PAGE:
As for the propane,since the temperature was warm enough to leave the heat off, and since we were taking most of our showers in the house when at our daughter’s, our primary use of the propane was the fridge. We felt we had a lot of capacity in our 2-30 lb tanks, but we didn’t know how to tell when we might be running low. We didn’t want to run the risk of losing the food in the fridge because we ran out of propane and didn’t know it.
So, we have plans for improvements to take care of some of the things we’ve learned. And we’re still learning what our capacities mean for us in real terms of staying off the grid.
As we crossed the line into Florida from Georgia, we were still no closer to knowing where we were going to spend the night. So, we took a cup of juice and all the camping brochures we could find and sat at a picnic table to begin finding a destination for the night or, hopefully, the week. Two hours later, we had contacted several dozen campgrounds. We finally decided on a county park in Titusville, called Manatee Hammock Park. It is directly opposite the Kennedy Space Center and just south of what boaters call the Addison Point Bridge. With Marianna, we had anchored just north of the bridge for almost a week one year waiting for a launch that never happened. It was an interesting perspective to watch the ICW from shore.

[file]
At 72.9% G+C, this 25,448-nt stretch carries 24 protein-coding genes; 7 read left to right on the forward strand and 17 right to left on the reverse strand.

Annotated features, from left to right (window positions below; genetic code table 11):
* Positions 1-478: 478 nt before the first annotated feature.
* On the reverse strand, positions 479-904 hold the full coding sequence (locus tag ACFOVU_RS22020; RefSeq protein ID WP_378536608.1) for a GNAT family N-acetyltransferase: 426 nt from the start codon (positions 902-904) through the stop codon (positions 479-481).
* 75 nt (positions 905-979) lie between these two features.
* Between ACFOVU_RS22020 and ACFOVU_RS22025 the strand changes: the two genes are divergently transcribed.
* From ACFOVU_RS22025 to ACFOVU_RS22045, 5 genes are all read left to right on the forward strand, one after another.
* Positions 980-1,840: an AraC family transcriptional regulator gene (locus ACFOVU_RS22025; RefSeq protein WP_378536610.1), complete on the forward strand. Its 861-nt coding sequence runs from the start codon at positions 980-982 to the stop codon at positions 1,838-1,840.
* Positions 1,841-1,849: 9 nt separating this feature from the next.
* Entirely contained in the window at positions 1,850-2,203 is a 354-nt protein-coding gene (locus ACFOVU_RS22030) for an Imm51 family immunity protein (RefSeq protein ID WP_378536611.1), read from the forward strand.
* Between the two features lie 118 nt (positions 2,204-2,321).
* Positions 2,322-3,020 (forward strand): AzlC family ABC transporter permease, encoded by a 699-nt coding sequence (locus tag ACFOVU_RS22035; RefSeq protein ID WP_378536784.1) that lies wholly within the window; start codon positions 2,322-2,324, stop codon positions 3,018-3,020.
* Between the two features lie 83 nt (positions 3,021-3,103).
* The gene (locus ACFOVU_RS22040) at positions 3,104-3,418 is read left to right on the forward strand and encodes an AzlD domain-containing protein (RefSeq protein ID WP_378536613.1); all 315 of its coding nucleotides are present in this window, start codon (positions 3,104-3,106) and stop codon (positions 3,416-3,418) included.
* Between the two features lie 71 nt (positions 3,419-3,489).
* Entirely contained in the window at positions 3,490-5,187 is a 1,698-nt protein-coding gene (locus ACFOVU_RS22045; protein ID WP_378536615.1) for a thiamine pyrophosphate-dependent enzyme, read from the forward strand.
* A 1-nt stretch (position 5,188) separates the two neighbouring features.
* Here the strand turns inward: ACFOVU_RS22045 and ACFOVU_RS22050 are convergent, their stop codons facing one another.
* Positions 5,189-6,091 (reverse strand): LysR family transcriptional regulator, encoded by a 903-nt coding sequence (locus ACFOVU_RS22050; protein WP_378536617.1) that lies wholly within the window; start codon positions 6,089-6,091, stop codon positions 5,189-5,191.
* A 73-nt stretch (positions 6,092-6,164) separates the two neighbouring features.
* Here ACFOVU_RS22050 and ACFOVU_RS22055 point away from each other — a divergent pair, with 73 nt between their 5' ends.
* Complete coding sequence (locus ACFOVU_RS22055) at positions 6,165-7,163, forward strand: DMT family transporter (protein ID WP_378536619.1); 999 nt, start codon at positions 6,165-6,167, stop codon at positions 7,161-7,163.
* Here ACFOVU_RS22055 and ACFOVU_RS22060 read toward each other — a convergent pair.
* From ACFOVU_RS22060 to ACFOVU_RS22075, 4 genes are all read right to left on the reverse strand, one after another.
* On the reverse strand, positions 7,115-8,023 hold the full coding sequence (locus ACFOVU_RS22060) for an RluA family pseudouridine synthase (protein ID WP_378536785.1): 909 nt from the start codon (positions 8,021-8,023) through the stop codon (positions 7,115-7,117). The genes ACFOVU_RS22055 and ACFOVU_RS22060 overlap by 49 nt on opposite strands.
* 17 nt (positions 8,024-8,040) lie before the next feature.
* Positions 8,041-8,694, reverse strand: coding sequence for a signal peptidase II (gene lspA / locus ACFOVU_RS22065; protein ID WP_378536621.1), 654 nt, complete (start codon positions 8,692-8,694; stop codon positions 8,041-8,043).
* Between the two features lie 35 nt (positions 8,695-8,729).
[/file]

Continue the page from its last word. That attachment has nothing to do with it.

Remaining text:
The campground was very pleasant and once there we were flush with services: water, electric, sewer, showers, wifi and even several dozen TV stations. What a difference a day makes. We settled in for about a week, spending time on a few projects that had been deferred by our visits and travel. To our dismay, our little CharBroil grill was in a sad state when Dave fired it up for the first time back in Virginia. So, we took advantage of an end-of-season sale to get a much nicer one. At Manatee Hammock, Dave was able to assemble and use it for the first time. It did a great job. Cathy made a bag for some of the parts so that, when disassembled for travel, they wouldn’t bounce around and get damaged.
The few days spent at Bonnie and Troy’s house were very busy. We spent 4 ½ days building a rear enclosure for Troy’s boat. By the weekend, we had some time to entertain Troy and Taylor as overnight guests in the RV for a couple of nights. They had a great time, and we were getting pretty good at playing Old Maid. We enjoyed a campfire night in their backyard on Friday night and a get-together with Adam’s family on Saturday. In between the sewing and socializing, we gave Jr a small amount of attention, plugging in to give the batteries a better charge and checking for leaks. For the most part, she looked good, but she needs a SERIOUS cleaning.
By Monday, we were headed out, trying to stay ahead of the more intense rain. However, it caught up with us as we were nearing our destination of a Wal-mart in Leland south of Wilmington, NC. We were there to visit with George and Gail, and managed to spend the afternoon and evening visiting with them in their lovely home nearby. After a delicious meal, the ladies scored a hard-won victory over the men in a game of Marbles and Jokers. A perfect end to the day.